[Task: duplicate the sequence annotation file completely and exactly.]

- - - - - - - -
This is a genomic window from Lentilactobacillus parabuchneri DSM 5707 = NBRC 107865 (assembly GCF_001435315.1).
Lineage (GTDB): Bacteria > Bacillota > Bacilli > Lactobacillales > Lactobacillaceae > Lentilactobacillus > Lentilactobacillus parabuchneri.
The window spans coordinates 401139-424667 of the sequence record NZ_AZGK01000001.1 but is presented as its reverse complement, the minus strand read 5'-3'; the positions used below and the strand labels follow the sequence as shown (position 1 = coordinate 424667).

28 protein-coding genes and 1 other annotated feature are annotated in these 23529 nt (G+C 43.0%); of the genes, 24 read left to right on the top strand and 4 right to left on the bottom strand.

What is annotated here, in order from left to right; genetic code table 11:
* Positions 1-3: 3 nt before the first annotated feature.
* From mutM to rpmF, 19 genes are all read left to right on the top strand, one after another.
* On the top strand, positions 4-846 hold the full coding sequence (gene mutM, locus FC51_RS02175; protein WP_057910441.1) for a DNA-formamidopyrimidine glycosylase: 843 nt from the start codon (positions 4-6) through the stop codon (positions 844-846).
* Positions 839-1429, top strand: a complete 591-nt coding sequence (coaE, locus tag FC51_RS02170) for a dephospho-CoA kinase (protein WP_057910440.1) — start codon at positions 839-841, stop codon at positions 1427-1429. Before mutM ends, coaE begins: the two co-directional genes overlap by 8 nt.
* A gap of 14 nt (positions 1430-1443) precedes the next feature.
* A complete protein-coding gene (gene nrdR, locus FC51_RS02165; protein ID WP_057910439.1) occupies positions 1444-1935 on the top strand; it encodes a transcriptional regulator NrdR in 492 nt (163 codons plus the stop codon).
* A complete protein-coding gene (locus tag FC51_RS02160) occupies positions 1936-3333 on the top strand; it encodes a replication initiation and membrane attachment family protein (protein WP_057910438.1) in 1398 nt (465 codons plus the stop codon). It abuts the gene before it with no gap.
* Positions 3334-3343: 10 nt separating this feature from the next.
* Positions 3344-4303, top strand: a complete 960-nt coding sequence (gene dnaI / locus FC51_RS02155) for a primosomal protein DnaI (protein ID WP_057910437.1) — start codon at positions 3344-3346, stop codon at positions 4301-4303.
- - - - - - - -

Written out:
This is a genomic window from Lentilactobacillus parabuchneri DSM 5707 = NBRC 107865 (assembly GCF_001435315.1).
Lineage (GTDB): Bacteria > Bacillota > Bacilli > Lactobacillales > Lactobacillaceae > Lentilactobacillus > Lentilactobacillus parabuchneri.
The window spans coordinates 401139-424667 of the sequence record NZ_AZGK01000001.1 but is presented as its reverse complement, the minus strand read 5'-3'; the positions used below and the strand labels follow the sequence as shown (position 1 = coordinate 424667).

28 protein-coding genes and 1 other annotated feature are annotated in these 23529 nt (G+C 43.0%); of the genes, 24 read left to right on the top strand and 4 right to left on the bottom strand.

What is annotated here, in order from left to right; genetic code table 11:
* Positions 1-3: 3 nt before the first annotated feature.
* From mutM to rpmF, 19 genes are all read left to right on the top strand, one after another.
* On the top strand, positions 4-846 hold the full coding sequence (gene mutM, locus FC51_RS02175; protein WP_057910441.1) for a DNA-formamidopyrimidine glycosylase: 843 nt from the start codon (positions 4-6) through the stop codon (positions 844-846).
* Positions 839-1429, top strand: a complete 591-nt coding sequence (coaE, locus tag FC51_RS02170) for a dephospho-CoA kinase (protein WP_057910440.1) — start codon at positions 839-841, stop codon at positions 1427-1429. Before mutM ends, coaE begins: the two co-directional genes overlap by 8 nt.
* A gap of 14 nt (positions 1430-1443) precedes the next feature.
* A complete protein-coding gene (gene nrdR, locus FC51_RS02165; protein ID WP_057910439.1) occupies positions 1444-1935 on the top strand; it encodes a transcriptional regulator NrdR in 492 nt (163 codons plus the stop codon).
* A complete protein-coding gene (locus tag FC51_RS02160) occupies positions 1936-3333 on the top strand; it encodes a replication initiation and membrane attachment family protein (protein WP_057910438.1) in 1398 nt (465 codons plus the stop codon). It abuts the gene before it with no gap.
* Positions 3334-3343: 10 nt separating this feature from the next.
* Positions 3344-4303, top strand: a complete 960-nt coding sequence (gene dnaI / locus FC51_RS02155) for a primosomal protein DnaI (protein ID WP_057910437.1) — start codon at positions 3344-3346, stop codon at positions 4301-4303.